Sometimes a companion animal that passes the Public Access Test, but is not necessarily specially trained, will be able to provide you with the confidence to get into the community.
Remember, not everyone with PTSD will be eligible for the NDIS. And an assistance animal may not meet the NDIS funding criteria for everyone with PTSD. There may be other supports that are better value for money and more effective and beneficial.
There isn’t currently a lot of research or evidence to show that assistance animals, other than dog guides are effective compared to other supports. Before we decide to fund an assistance animal, we have a responsibility under the NDIS Act to make sure other support options have been properly considered. Such as supports that have been effective for others with similar needs and may be less costly.
For example, for autism spectrum disorder (ASD), there’s very little research or evidence an assistance animal is more effective than other supports. A companion animal or other supports that people with similar needs use, are shown to be just as effective.
What about the welfare of the assistance animal?
We will not fund an assistance animal if there’s a risk to its wellbeing and safety. We need to be sure the animal will:
- be properly cared for
- be treated well
- get enough rest and play time
This is so it can do its tasks and be an effective and beneficial support.
We need to make sure:
- you can provide the right diet for the animal and you can feed it regularly
- you can provide a safe, caring home
- the animal will get enough exercise
- if there are there other pets in the home they won’t stop the assistance animal from working effectively
- your home environment won’t disrupt or stress the animal. For example, if there are young or noisy children who might stress the animal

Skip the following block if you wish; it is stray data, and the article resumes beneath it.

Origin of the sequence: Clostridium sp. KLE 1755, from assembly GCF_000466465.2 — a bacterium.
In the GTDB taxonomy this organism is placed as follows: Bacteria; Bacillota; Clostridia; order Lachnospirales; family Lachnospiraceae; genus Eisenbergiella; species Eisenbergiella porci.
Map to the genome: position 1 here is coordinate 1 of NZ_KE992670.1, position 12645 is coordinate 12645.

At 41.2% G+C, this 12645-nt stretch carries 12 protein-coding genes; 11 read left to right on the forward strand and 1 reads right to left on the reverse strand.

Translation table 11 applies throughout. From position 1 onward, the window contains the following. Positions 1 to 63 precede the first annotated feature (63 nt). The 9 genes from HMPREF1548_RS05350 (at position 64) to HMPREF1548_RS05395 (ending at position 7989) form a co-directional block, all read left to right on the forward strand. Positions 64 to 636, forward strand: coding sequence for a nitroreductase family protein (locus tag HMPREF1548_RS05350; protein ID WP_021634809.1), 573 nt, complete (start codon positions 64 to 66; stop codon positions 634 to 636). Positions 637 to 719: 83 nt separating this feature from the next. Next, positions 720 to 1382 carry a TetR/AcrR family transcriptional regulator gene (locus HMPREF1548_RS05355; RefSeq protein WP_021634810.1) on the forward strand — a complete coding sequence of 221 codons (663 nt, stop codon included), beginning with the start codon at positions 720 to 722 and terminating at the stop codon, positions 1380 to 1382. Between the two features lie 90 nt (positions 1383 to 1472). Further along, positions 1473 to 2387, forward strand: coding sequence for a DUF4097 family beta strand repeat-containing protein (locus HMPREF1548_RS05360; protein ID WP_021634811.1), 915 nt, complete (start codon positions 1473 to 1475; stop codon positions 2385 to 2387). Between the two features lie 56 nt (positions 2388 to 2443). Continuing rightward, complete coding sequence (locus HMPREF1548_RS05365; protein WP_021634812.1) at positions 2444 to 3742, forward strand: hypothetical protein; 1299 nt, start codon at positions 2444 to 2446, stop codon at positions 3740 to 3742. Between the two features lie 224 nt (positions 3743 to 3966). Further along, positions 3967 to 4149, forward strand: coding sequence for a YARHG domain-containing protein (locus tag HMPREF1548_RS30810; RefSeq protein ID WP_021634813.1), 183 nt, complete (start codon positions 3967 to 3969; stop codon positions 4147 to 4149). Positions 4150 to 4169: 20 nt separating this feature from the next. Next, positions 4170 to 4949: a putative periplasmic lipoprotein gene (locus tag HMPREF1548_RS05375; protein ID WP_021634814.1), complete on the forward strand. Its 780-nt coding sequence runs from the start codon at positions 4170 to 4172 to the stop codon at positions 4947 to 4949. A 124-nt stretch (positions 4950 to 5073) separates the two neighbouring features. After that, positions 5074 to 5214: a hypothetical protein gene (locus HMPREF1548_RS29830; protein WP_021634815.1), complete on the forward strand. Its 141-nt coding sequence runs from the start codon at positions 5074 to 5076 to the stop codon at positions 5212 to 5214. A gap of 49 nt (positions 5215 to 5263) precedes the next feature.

- the animal will be safe if you or anyone else in your home has behaviours of concern that might pose a risk to the animal.
The assistance animal shouldn’t be at risk of neglect or harm because of where it lives or works, or if you have behaviours of concern. The health care professional who prescribes you an assistance animal is responsible for making sure you can properly care for your animal. This isn’t our responsibility.
Your health care professional will do an assessment . This will work out if there are any risks to the assistance animal and whether you can take care of it.
We need to know you’re in a stable situation and can care for the animal. So, we won’t fund any assistance animal if:
- you have behaviours of concern including aggressive or violent behaviour
- you’ve been admitted to hospital for suicide attempts or self-harm in the past 12 months
- you’ve misused drug or alcohol in the past 12 months and are not stable
- the home where the assistance animal will live is unsuitable.
We’ll also look at your suitability assessment done by your provider, and will not fund an assistance animal if:
- there is risk to it when doing its tasks, for example, lifting or pulling heavy items or leading an electric wheelchair
- it’s likely it won’t have enough rest and play time.
Cruelty to animals is against the law in every state and territory. We also can’t fund a support if it’s against the law in your state or territory.